Internal vs External Radiation for Breast Cancer: How Do These Treatments Compare?

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Internal vs External Radiation for Breast Cancer: How Do These Treatments Compare?

If you or a loved one recently received a breast cancer diagnosis, you might be wondering what comes next. Many patients with breast cancer are treated with radiation therapy at some point during the treatment plan. For most, radiation therapy is given externally, but some women receive radiation inside the breast. What’s the difference between internal and external radiation therapy and how is the decision made about which is right for the patient? 

What is Radiation Therapy?

Radiation, when carefully administered to the specific area where cancer cells are located, is proven to destroy cancer cells and/or prevent their future growth. The goal is to destroy the cancer while minimizing damage to organs and tissue that’s located near the area being treated. 

There are several types of radiation therapy. The right one for each patient is based on the size of the tumor and its location in the breast. 

Download Guide on Breast Cancer Radiation Facts & Tips

Types of Radiation Therapy Used For Breast Cancer

There are primarily two types of radiation therapy used to treat breast cancer.

External Beam Radiation Therapy 

External beam radiation therapy is the most common radiation therapy used to treat breast cancer. Most people who have a lumpectomy will have radiation therapy treatments after surgery to be sure all of the cancer cells are gone. 

The patient lies down on a table under the linear accelerator used to deliver the radiation. Care is taken to be sure you’re in the very same position during every treatment session so that the same area receives the necessary treatments.

For breast cancer patients the radiation is often directed at the site of surgery, lymph nodes, the chest wall, and any areas where there may be drains after surgery.

External beam radiation therapy for breast cancer is usually given 5 days a week for several weeks.  With the recent introduction of hypofractionated radiation therapy, treatments can be completed in about 4-5 weeks. With hypofractionated radiation therapy, a larger daily dose is delivered in each session over a period of fewer weeks compared to standard radiation which typically lasts 6-8 weeks. 

Learn more about what to expect during external radiation for breast cancer.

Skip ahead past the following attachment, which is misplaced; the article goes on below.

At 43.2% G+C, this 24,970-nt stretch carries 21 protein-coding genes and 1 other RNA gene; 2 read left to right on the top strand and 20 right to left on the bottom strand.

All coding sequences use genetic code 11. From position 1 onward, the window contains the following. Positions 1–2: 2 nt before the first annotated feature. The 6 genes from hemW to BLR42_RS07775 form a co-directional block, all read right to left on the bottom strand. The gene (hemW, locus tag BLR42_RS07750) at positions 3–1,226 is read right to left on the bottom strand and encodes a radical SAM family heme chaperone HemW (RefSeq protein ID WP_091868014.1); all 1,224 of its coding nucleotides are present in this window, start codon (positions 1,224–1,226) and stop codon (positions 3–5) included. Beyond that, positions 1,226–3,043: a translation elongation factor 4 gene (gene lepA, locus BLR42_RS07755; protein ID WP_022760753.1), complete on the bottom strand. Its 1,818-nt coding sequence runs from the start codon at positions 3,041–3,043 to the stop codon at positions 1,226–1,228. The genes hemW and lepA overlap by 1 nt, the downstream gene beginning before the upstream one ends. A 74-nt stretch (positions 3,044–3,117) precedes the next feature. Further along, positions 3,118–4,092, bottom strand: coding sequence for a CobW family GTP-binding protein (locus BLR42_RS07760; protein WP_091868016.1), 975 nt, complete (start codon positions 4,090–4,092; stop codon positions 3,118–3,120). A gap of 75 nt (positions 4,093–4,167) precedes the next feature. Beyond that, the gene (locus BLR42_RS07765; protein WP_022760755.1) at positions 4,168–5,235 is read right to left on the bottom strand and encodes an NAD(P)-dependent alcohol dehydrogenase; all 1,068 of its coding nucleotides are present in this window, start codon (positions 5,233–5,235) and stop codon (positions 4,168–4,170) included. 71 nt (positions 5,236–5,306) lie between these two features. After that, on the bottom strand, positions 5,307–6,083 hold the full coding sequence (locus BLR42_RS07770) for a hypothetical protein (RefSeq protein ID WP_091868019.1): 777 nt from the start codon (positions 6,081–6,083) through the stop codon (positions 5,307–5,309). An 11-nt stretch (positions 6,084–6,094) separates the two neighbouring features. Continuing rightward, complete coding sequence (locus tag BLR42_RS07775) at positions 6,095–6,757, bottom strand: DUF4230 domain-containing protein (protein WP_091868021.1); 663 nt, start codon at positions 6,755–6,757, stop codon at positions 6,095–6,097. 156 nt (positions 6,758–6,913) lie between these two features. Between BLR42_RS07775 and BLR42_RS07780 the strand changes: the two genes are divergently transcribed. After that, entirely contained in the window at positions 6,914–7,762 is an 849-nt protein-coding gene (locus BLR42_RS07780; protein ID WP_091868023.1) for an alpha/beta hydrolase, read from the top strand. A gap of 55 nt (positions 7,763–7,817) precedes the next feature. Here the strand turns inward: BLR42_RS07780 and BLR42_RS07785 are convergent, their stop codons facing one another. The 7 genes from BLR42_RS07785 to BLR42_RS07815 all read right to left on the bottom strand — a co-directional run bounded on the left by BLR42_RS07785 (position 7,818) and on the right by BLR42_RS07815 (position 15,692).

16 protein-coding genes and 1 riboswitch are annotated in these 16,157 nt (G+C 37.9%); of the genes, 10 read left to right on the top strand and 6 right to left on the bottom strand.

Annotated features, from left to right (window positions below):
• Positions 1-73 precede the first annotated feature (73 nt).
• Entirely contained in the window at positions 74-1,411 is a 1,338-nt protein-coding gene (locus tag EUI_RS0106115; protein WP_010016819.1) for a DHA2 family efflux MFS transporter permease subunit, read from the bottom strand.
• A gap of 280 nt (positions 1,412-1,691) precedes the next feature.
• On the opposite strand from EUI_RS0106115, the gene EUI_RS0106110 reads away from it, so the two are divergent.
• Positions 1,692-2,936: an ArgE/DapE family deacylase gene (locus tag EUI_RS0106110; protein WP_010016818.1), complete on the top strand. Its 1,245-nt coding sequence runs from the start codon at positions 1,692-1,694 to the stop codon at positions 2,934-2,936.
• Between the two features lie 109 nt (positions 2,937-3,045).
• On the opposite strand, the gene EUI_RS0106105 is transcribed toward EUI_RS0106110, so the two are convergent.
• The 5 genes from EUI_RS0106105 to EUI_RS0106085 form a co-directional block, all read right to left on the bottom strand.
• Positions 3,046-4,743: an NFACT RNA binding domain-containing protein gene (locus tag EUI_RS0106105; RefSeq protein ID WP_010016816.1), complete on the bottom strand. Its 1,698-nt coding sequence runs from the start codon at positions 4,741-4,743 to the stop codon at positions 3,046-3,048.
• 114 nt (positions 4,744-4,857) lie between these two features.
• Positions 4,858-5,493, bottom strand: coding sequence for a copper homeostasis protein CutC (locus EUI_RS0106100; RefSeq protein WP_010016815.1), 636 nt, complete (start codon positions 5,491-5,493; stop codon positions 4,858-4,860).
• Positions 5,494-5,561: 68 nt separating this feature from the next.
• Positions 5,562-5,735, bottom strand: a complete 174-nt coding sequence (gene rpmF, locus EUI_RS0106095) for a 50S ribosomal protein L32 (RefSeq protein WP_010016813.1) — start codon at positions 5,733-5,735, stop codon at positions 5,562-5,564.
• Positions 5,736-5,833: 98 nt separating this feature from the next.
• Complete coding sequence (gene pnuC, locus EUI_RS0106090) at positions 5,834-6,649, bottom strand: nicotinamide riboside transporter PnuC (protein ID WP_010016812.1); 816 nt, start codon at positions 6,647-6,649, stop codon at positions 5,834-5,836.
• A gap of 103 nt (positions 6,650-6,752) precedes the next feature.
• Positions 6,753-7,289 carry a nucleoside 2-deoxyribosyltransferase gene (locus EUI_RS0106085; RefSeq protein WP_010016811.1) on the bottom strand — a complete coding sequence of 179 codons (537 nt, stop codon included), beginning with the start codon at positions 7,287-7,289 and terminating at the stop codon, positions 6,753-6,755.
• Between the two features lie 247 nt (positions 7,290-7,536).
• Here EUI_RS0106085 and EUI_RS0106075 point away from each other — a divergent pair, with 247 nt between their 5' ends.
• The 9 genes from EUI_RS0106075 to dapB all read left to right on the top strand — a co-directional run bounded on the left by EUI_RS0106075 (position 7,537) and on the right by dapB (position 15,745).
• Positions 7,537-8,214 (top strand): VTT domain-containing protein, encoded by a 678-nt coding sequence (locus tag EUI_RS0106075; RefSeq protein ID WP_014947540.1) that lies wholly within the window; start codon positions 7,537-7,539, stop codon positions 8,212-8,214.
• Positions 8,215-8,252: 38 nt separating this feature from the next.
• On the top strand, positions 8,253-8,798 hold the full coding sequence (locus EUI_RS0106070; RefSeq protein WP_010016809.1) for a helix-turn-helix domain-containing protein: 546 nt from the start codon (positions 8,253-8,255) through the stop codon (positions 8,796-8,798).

Internal Radiation Therapy for Breast Cancer

Internal radiation, or brachytherapy, is a type of radiation given through applicators inside the body. This is considered high-dose rate radiation therapy, also referred to as HDR, it usually lasts a week or less. 

For patients who have very early-stage cancer and had a lumpectomy to remove it, breast brachytherapy may be an option. An applicator is placed in the breast so that radioactive seeds or pellets can be placed inside. The applicators are pointed carefully at the area where the cancer was located. Over the course of a few days, the radioactive seeds will be placed in the applicator tubes and left there for a short period of time.  

When is Radiation Therapy Used to Treat Breast Cancer? 

The radiation oncologist will work with the medical oncologist and breast cancer surgeon to determine the right timing of all the treatments including radiation therapy.

Some patients may need radiation therapy before surgery to shrink the tumor. Some patients receive it only after a lumpectomy. And other patients receive it to treat breast cancer that has grown in other areas of the body.

Questions to Ask Your Breast Cancer Care Team

After you and your cancer care team, which includes the radiation and medical oncologists and the surgeon, have discussed which type of treatment for breast cancer you will receive, make sure you take diligent notes and ask specific questions. Your radiation oncologist is specifically there to help deliver the radiation treatments and help reduce the side effects of treatment. 

Communicating with your team as you progress through treatment makes a big difference in your quality of life. These discussions can help keep your radiation oncologist, medical oncologist, and surgeon involved with you in decisions about treatment, timing, and the order in which you receive them. 

You’ll also want to be sure you consider where you’ll receive your radiation therapy. The visits to the cancer center will be daily for several weeks so be sure you discuss where you’ll receive treatments and make sure you know how far that is from your home. 

Radiotherapy Clinics of Georgia is dedicated to caring for your breast cancer patients in the greater Atlanta area. Find a location near you to schedule a consultation with the team so you can discuss your radiation therapy treatment plan.

Request an appointment today